My great concern is not whether you have failed, but whether you are content with your failure.Abraham Lincoln
To be yourself in a world that is constantly trying to make you something else is the greatest accomplishment.Ralph Waldo Emerson
A Father’s Guide to Wisdom
As a healing professional, I see that a significant source of anxiety present for people, in general, is that they fear failure. This fear can ultimately be a paralyzing experience, an experience that can eventually affect the outcome of one’s life. However, fear is a primary human emotion, one of which prompts our life journey forward, allowing us the essential tools needed to survive.
While fear itself is a needed element for necessary survival skills, we need to be mindful of where we place it. For if we learn the habit of displacing it in areas that are beneficial to our life, we run the risk of ultimately enacting the very things we fear in life the most.
We are taught at an early age to fear the F. Yes, failure means the lack of success. But much worst, when compared to others in let us say a school or work setting, it merely means you did not meet up to another’s expectations. But, from where does this need to meet other’s expectations come? Isn’t our job to ultimately develop a deeply engrained love for ourselves, so that we may freely and willingly give that love to another individual. It is in this paradox that I see the beauty of today’s quotes from one of the most outstanding leaders of all time, and a man of true poetic transcendental individualism.
Abraham Lincoln knew the subject of failure intimately. As a leader, he governed a country that was in shambles. Even at a time of war, Lincoln stood up to the disdain that surrounded the fundamental human rights his policies sought to enact. His greatest accomplishment was to have never given up, even in the face of the numerous business and political defeats he underwent during his lifetime. For this, his rivals loathed his existence. But he marched to a different heartbeat and saw a vision not many took the time to visit. Ultimately, the 16th President of the United States was grounded in a direction others refused to see. He never saw failure in his undertakings, even though the sting of its lessons haunted him throughout his life. The moral of his saying, it only takes one success to achieve greatness in life so don’t be content with the failures present.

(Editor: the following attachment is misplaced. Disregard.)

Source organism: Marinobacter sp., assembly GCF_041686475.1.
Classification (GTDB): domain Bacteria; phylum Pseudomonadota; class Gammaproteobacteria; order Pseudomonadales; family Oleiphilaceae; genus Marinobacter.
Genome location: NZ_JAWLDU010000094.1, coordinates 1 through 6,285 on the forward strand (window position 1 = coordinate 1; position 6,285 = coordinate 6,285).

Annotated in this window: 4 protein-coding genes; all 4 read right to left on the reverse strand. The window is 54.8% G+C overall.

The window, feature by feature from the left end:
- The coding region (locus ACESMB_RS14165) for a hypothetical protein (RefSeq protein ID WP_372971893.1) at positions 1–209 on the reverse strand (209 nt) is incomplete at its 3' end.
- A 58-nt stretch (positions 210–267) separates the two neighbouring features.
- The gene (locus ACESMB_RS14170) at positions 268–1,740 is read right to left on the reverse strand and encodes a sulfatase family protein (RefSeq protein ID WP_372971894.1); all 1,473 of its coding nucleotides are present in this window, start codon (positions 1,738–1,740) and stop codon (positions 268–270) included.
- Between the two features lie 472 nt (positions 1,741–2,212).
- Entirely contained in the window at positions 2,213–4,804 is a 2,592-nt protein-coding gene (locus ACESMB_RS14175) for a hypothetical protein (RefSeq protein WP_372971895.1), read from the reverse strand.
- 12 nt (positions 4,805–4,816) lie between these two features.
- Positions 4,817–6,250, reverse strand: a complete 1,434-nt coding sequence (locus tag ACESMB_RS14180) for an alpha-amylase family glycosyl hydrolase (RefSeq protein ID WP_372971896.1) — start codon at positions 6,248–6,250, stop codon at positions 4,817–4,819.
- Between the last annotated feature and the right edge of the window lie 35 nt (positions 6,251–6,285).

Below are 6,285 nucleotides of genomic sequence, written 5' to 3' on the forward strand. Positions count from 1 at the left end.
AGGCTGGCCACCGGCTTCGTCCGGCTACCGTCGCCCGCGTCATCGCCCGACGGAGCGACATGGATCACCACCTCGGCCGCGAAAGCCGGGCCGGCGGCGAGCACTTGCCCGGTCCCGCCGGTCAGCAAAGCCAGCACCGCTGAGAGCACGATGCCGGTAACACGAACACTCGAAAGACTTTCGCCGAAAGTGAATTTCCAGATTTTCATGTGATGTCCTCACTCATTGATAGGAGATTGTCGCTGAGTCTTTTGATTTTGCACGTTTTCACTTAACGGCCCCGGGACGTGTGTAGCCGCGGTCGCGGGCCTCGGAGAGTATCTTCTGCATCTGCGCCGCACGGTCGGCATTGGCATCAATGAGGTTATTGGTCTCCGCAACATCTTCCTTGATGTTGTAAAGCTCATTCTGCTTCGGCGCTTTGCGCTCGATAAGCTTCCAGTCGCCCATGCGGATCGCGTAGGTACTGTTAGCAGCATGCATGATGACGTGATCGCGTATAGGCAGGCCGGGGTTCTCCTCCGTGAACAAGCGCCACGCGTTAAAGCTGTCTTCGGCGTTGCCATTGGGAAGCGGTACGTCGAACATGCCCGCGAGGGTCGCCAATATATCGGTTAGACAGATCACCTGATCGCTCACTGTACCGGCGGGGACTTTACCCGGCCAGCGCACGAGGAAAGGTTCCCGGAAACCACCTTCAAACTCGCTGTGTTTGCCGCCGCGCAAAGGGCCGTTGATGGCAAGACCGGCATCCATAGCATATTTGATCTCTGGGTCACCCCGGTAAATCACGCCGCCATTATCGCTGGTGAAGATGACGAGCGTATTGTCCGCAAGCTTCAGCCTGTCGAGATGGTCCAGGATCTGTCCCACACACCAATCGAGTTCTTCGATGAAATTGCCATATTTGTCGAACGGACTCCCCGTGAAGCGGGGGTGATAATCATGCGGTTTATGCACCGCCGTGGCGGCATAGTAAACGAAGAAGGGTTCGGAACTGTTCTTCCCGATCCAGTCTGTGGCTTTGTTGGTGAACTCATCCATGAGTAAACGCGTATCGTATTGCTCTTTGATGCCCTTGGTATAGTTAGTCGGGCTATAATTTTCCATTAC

As for Waldo, his words ring especially true these days. Be yourself. The world bombards each of us with images that strive to make us feel inferior. As a tool, inferiority is a weapon best used to keep the herd in check; it promotes individual weakness to keep the mass in unison and safe. The only problem, while the pack believes it is safe, the predators are always near, lurking for the opportunity to pounce.
The moral of today’s sayings, be yourself. Accomplishment happens when you turn your failures into success. We have the choice to see achievement or loss. We chose our reality and can see it as a source of darkness or the light of lessons learned as we move forward to greater heights. Waldo and Lincoln’s sayings show us that the only failure in life is a lesson not learned. To stand in the wake of this knowledge, avenues of individual growth occur despite the direction the herd may wish to lead us.
Namaste. May God bless you along your journey to believe, achieve, and advance confidently in the direction of your dreams.